Much activist art take place outdoors, in public spaces, in street activities, etc. Of this reason we´re as activist artists often connected to the subject of planning processes and finds ourselves putting our noses deep down in comprehension plans etc. And since many activist art activities are reactions against exploition plans we´ll soon finds out the irritating fact tha urban planning isn´t a democratic process, despite it´s a process inside a democratic system. Especially this is the case in central planning, which ought to be translatable to ”the planning of central parts of cities, regions and nations”. But instead it´s a definition which means ”centralized planning”. It´s scary to realize that citizens have nothing to say, only used as cosmetic, when there´s need to pretend democracy.There´s a complex relationship between urban or regional planning and participatory democracy which demands research, but this is too often neglected in the every day urban planning processes.

But how do we then, as artists apply critical analysis of democracy in our activist projects?
As artists ”Public Globality Gardens” made an ”image” of this power-relation when creating an art-installation of a full-scale allotment garden at a central square in Malmö, Sweden. This research of democracy in real life, made four questions especially significant. ”How to rule the vision in relation to the people living in the area?”, ”How to take care of citizens knowledge of an area?” , ”Who´s the speaker of the citizens?” and at last ”Who has the code of entry and who hasn´t and how are we going to deal with that?”.

How to rule the vision? Often we think about this relation as something we have to choose between, and the choice has serious implications. It is a strongly hierarchical view, where citizens may get the position in planning in the districts and allowed to participate in less important decisions.

How to take care of citizens knowledge? Citizens are not stupid and ignorant but they are often treated as though. The issue is that there ”is no time and no money” to deal with deep knowledge of the citizens. It is not a question about more potted flowers, but an investigation which is in need of professionals with different methods of how to deal with people in this kind of process. How to make people telling what they are not expected to say. It is often better to provide for a situation which is not expected.

When the artist group ”Public Globality Gardens” constructed an allotment garden at a central square in Malmö, it was not for the reason that the garden was the aestetical solution for this area, in the contrary, it was to stipulate that this area do have a problem and this art-installation was a position, a not expected one, for the citizens living i the neighbourhood, to fill with whatever they wanted to. ”The allotment garden at S:t Knuts square” was located in Malmö, during the cultivation period May-December in 2003. Since there isn´t much profit in market trade nowadays the square is not used as a market place any more and actually not used in any manner at all. It is a dead urban stone desert. Around the square lives many people, looking down on this empty square suffering from something to happen there. The closest neighbor is the two-laned through route. In this surroundings the allotment garden was built upon the paved market-place with a range of 120 square meters and a height of 1,5 meter. As a ecological remark recycled materials were used for the installation, and the garden rested on 300 loading pallets of different sizes. The installation of this garden really filled a ”black hole” in this district. The artists cultivated together with those living around. A senior and former boxer pre-cultivated leek and harvested potatoes named ”Birgitta”, a danish sort, which we got from the Nordic Gene Bank (a research centre which is preserving old local seeds) and a five year old boy who planted tomatoes and squash in the garden and helped us watering the garden.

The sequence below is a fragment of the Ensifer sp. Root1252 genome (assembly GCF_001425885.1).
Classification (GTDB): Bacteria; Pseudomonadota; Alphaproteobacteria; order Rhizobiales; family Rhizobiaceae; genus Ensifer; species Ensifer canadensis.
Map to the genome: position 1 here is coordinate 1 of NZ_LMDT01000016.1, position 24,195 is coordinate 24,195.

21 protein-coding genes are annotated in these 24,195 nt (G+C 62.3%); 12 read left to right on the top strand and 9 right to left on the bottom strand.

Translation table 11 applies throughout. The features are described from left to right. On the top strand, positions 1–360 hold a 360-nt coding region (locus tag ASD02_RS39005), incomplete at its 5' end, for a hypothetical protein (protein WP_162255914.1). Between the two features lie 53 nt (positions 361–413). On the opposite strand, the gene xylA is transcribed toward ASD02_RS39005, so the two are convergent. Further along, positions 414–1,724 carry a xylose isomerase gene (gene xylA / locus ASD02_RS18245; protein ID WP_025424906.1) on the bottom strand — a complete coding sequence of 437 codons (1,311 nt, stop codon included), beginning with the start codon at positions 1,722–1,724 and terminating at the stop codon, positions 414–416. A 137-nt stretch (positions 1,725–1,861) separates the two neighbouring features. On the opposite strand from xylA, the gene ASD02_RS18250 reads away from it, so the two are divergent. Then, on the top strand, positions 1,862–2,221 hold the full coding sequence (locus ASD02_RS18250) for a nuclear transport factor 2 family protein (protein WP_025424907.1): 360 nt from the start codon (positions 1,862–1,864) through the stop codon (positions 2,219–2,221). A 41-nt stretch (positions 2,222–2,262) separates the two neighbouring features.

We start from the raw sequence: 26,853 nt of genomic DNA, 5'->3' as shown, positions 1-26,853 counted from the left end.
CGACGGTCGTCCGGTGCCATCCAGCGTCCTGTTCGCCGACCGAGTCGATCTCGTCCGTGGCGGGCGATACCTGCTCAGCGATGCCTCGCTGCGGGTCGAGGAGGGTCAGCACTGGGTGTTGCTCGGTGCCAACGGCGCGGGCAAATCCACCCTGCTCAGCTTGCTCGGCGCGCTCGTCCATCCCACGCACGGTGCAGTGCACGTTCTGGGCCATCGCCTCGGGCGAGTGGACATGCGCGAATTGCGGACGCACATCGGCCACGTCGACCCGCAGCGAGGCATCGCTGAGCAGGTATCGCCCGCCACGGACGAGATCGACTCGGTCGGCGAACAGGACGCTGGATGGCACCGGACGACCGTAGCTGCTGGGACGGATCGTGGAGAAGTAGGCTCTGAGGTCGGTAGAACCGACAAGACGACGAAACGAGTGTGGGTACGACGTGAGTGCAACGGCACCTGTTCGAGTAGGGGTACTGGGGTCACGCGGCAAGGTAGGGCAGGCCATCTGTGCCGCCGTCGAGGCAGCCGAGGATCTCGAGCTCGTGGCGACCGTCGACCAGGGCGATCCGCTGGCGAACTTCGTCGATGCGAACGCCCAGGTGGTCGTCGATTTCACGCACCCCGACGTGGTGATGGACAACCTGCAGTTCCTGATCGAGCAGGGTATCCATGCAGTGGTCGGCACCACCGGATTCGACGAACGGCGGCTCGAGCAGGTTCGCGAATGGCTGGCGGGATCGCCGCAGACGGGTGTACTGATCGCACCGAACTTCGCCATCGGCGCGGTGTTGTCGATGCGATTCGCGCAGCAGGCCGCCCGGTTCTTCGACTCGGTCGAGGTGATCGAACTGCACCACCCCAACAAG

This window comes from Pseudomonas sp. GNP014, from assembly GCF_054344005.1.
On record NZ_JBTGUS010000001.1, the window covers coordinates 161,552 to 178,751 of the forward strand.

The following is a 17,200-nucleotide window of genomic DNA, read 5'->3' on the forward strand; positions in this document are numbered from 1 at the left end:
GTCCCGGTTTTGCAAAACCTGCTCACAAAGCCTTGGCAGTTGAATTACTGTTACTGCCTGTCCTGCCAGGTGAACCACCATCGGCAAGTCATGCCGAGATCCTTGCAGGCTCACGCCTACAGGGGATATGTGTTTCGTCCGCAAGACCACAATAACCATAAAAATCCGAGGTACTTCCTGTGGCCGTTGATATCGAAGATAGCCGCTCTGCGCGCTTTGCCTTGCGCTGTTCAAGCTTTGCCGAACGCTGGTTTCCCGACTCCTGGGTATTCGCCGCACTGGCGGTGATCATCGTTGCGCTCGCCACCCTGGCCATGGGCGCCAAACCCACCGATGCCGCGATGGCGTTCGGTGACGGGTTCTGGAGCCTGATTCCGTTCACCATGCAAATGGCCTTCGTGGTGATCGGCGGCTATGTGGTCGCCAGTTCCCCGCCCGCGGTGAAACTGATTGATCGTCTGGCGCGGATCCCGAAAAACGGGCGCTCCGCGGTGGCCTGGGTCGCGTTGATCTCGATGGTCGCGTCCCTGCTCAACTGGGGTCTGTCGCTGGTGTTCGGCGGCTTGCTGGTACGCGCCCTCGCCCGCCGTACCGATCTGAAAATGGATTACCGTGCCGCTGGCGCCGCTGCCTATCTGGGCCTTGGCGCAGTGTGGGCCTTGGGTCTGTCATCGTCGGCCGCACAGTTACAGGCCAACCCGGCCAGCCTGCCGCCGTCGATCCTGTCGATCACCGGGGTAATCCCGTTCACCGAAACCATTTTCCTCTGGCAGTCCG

When developing a sustainable city-planning process it´s important to get a feeling for the area. This ”feeling” is not delivered or provided for you instantly, it takes time. One implication of participatory democracy is the need of more cooperators in this process. ”The Allotment Garden at S:t Knuts Square” was a cooperative project with different professions working together with NGOs and those living around in the districts.

”The Allotment Garden at S:t Knuts Square” was a reminder that we need public spaces which are not commercial and invites all citizens. If we do not use them they will become storing places for the public administrations or worse, parking lots. This central allotment was used day and night the hot season of 2003. It was used for small concerts, social meetings, as a resting-place, for political meetings, for sports, sun bathing, lectures, cultivating, people harvested and planted, watered and cared about it. In the nights it was used by young people as a place to meet and talk in a more ”private atmosphere” than public spaces use to be.